Black Ops Cold War will drop fans into the depths of the Cold War's volatile geopolitical battle of the early 1980s. Nothing is ever as it seems in a gripping single-player Campaign, where players will come face-to-face with historical figures and hard truths, as they battle around the globe through iconic locales like East Berlin, Vietnam, Turkey, Soviet KGB headquarters, and more. MULTIPLAYER Engage in deniable operations and signature combat in the next generation of Multiplayer.
ZOMBIES Players will bring a Cold War arsenal of weapons and equipment into the next evolution of Treyarch's signature Zombies co-operative experience. WARZONE Black Ops Cold War will also support and build on the hit, free-to-play experience Call of Duty: Warzone. Cross Play, Cross-Progression and Cross-Generation Enabled.
NEXT-GEN Unlock the power of next-gen Call of Duty experiences with higher framerate, hardware-based ray-tracing, shorter load times and more.
While my frustration and bitterness towards the multiplayer remains stubbornly rigid in this most recent Call of Duty outing, it simply isn’t enough to impede my adulation for the campaign. If nothing else, you should play Call of Duty Black Ops Cold War for the campaign alone. I really do believe it’s a worthwhile experience, and marks a return to form for Treyarch of old.
Call of Duty: Black Ops Cold War comes to PC with superior graphic detail and advanced effects, but also a solid ray tracing implementation and very smooth performances thanks to DLSS 2.0 resampling.
Although short on content, Call of Duty: Black Ops Cold War is a dependable entry in the franchise with fast action and a variety of solid modes. The great zombies level and the nostalgic campaign are definitely the highlight, and the competitive multiplayer should become strong once it gets more maps and tweaks.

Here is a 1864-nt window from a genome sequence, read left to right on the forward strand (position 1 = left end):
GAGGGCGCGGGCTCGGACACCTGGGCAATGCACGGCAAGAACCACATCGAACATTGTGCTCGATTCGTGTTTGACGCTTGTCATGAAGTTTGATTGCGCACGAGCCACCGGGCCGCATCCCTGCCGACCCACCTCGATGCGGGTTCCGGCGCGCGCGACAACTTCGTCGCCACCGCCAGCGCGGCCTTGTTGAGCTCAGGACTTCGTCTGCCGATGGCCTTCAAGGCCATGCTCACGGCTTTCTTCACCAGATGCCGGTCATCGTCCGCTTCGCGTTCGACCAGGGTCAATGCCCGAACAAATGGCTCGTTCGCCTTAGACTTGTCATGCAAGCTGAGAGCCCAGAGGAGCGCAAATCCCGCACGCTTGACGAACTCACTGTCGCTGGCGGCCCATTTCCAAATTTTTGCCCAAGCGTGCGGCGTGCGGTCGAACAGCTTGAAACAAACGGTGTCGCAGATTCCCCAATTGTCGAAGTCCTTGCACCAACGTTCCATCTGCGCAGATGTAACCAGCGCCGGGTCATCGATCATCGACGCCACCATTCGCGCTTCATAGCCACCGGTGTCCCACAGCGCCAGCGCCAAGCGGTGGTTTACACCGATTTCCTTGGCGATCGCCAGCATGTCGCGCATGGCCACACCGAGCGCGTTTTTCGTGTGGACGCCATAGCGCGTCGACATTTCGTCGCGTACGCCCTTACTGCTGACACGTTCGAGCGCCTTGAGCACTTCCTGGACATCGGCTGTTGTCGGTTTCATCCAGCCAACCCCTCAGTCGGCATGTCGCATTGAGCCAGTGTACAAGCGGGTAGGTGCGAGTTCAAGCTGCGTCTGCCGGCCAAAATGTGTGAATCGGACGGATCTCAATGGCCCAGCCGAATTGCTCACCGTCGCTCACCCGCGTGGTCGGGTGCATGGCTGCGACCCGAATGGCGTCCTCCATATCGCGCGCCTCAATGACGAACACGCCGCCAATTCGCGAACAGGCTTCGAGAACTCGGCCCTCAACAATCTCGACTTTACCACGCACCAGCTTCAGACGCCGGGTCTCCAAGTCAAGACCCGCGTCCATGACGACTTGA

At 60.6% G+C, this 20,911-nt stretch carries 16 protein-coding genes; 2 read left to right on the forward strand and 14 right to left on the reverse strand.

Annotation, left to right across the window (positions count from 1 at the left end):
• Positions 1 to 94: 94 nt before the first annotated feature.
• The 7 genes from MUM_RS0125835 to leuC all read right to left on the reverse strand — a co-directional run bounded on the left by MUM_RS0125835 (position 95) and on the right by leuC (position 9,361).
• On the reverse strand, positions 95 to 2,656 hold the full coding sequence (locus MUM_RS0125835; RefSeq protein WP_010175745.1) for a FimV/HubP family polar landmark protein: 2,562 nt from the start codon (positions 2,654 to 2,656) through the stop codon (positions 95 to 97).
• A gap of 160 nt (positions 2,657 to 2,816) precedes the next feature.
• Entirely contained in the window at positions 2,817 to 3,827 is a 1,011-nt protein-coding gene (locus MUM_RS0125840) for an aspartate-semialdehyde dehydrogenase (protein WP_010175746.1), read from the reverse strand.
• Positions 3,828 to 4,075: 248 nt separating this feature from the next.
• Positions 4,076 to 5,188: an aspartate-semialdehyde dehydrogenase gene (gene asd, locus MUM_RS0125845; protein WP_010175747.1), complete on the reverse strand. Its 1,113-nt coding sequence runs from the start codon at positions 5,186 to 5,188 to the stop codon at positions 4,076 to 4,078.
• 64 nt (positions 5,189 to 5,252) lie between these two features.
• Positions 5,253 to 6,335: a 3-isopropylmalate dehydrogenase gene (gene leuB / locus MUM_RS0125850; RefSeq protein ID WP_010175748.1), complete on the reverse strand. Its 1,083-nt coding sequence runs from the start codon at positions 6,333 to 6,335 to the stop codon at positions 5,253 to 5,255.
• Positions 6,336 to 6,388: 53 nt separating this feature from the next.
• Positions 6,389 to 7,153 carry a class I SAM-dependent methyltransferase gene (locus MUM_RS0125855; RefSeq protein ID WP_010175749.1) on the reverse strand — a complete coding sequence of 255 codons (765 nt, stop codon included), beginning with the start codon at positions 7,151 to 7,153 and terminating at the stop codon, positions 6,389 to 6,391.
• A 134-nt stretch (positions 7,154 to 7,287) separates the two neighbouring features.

One of the more middling entries in a franchise that is feeling more than its fair share of fatigue, and although it offers up a solid enough and serviceable experience for players, it unfortunately falls short of the lofty standards established by Modern Warfare.
The campaign keeps the player on the edge of his seat, to the point where you want to know more and hope to see a sequel to this story. The mechanics brought by the Story Mode, the dialogue choice and the impression of being protagonist give a real boost to the campaign, even if it represents only five to seven hours of play. The new multiplayer modes are great and bring a new dynamic, but the operators' movements limit our experience on these big maps. We're waiting for Season 1 of Black Ops Cold War to bring a lot more content and, most importantly, to see the integration of Warzone. The Zombie mode also brings a nice touch, with new mechanics that are great fun, except for the lack of cinematics.
The campaign of the new Call of Duty is unusually stupid, but the multiplayer doesn’t try to reinvent the wheel and cheerfully exploits its attractive Cold War setting. Together with the Zombies mode and Warzone integration, this is one hefty chunk of military content.
While its campaign is very fun and features great gameplay ideas wrapped in 1980s action movie codes, its multiplayer is disappointing. The weapons lack punch, the cards are few and unequal, the new modes are anecdotal, the whole is unbalanced.
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